Accidental PBL

After asking my Modern Asia seniors what they wanted to learn a few weeks back, we started moving through their choices. A few days on Khmer Rouge, Cambodia and post-Vietnam War Vietnam left me wondering where to go next. It helped that President Obama was in the region. Looking at the lists they made, Southeast Asia was the next logical choice – ASEAN in particular. The question was what to do.

I began with my standard approach of looking for readings the students could do and video clips to watch. While scanning articles on ASEAN today, I noticed that the organization is working to improve its integration through a program, ASEAN Connectivity. One aspect of that is tourism. It was the most interesting for me to read about, drawing my attention away from economic integration, political concerns, etc. I think I was feeling in a bit of a rut – we were taking pretty much the same approach to each new place we considered.

I had an idea – what if I had my students begin looking at the region through tourist eyes? They have had so little exposure to the area that even basic geography would be useful. Out of nowhere, but after wracking my brain for a few days about how to keep the students engaged in learning about this region, it hit me. There would be no common reading, no written assessment. They would create brochures, paper or electronic, that would market tours of the region that they would plan. I would gather a few willing colleagues to review the brochures and select a trip.

What happened next exceeds even my highest expectations. Students cannot wait to get to class to work on their tours. They are taking into consideration the teachers who they will be marketing their trips to, and they have even taken to recruiting more on their own. There is now a list of 22 teachers who will review their work and choose which trip to take.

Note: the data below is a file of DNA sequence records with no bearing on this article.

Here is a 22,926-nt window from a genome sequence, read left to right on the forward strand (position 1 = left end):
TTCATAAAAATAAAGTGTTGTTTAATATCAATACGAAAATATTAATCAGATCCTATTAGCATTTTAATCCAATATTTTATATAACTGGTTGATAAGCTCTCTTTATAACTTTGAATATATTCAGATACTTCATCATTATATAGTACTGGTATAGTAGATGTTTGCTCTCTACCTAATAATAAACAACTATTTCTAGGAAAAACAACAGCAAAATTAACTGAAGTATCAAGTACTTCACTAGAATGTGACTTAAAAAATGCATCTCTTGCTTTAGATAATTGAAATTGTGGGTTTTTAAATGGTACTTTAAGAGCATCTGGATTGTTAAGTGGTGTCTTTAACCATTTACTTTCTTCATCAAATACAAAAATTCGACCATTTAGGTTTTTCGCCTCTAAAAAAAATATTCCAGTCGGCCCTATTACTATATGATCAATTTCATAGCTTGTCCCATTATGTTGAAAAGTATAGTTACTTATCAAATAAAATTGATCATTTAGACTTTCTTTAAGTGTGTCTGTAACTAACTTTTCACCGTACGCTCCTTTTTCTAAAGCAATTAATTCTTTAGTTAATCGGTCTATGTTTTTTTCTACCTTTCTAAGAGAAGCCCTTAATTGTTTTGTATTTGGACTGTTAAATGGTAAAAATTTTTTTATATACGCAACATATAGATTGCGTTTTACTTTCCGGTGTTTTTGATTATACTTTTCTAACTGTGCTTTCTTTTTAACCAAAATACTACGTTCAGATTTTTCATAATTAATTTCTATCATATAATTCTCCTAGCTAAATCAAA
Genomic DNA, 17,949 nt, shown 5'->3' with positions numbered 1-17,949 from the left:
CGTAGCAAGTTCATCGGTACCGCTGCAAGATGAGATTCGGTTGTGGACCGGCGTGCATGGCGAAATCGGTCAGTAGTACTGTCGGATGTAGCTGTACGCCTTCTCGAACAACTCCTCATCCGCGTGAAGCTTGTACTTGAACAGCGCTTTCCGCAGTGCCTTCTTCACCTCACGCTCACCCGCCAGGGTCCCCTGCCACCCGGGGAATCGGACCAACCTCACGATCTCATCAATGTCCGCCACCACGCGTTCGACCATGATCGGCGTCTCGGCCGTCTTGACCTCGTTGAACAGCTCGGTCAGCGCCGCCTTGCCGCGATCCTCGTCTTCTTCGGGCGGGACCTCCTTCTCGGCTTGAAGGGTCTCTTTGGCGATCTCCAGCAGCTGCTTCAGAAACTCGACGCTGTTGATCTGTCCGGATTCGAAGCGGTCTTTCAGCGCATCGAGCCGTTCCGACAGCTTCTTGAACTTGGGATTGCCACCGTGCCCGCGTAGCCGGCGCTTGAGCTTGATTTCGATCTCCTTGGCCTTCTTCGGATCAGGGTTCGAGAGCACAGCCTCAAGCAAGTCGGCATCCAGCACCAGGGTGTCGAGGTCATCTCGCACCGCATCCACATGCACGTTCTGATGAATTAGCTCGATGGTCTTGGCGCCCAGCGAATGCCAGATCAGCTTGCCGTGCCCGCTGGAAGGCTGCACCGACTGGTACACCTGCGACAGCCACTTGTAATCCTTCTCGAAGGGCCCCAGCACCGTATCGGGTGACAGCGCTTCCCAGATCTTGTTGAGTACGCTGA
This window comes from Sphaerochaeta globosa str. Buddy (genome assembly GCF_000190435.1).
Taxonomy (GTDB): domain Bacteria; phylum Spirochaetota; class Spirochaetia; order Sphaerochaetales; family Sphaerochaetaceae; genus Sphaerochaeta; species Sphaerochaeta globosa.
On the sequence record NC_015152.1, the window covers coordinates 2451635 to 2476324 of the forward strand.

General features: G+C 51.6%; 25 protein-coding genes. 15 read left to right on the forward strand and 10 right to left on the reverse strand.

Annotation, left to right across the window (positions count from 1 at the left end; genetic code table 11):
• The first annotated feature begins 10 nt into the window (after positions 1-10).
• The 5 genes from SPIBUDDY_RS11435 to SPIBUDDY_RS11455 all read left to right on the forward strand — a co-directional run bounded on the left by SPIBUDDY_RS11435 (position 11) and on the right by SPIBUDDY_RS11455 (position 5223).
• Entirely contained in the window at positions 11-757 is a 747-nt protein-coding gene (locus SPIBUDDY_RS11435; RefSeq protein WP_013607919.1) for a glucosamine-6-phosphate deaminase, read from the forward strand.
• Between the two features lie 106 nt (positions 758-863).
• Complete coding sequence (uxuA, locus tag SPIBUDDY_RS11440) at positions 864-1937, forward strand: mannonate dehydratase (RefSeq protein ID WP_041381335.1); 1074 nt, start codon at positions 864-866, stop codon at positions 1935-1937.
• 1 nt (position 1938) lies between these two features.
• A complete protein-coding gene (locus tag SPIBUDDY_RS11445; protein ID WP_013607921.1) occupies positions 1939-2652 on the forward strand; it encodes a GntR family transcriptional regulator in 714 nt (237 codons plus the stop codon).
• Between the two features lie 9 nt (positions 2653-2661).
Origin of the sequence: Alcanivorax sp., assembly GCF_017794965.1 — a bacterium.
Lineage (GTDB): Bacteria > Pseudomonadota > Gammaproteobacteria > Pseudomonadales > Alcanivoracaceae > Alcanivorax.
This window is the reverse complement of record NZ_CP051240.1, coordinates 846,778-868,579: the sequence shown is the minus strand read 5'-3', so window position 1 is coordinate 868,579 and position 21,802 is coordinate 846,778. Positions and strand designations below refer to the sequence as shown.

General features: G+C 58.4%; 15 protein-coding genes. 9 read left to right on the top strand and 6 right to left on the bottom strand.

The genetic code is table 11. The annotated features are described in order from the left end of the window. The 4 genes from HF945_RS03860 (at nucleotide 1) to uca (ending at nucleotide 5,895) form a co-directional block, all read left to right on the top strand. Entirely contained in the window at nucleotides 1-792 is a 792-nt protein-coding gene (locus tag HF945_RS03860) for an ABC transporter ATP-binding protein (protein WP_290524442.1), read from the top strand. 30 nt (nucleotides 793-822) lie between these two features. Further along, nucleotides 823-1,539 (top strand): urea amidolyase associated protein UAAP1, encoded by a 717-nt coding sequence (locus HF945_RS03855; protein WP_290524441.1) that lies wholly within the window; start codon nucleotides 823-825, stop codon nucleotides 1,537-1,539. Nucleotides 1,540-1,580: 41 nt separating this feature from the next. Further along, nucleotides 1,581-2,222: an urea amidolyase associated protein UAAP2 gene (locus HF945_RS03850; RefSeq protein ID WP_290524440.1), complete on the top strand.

The sheer number of things the students are considering in their planning is amazing – infrastructure, safety, distance, a range of activity to appeal to all types of people. They are learning what the local history is as well as information about the local population. Many are navigating between the type of trip they would like to take to something that would have broader appeal. In considering how they would design and share, they are using programs to create infographics, learning as they go.

When I decided to run with this idea, I did not know how well it would work or how seriously the students would take it. Not only are they taking it seriously, they are owning it. I cannot wait to see the final products. They are going to be judged by how many teachers choose their trip. I will also look at each one individually to provide feedback on the different components. They asked me at the beginning how I would grade it. I told them I had not thought about that yet. They have actually not asked since. I admit that I am still not sure.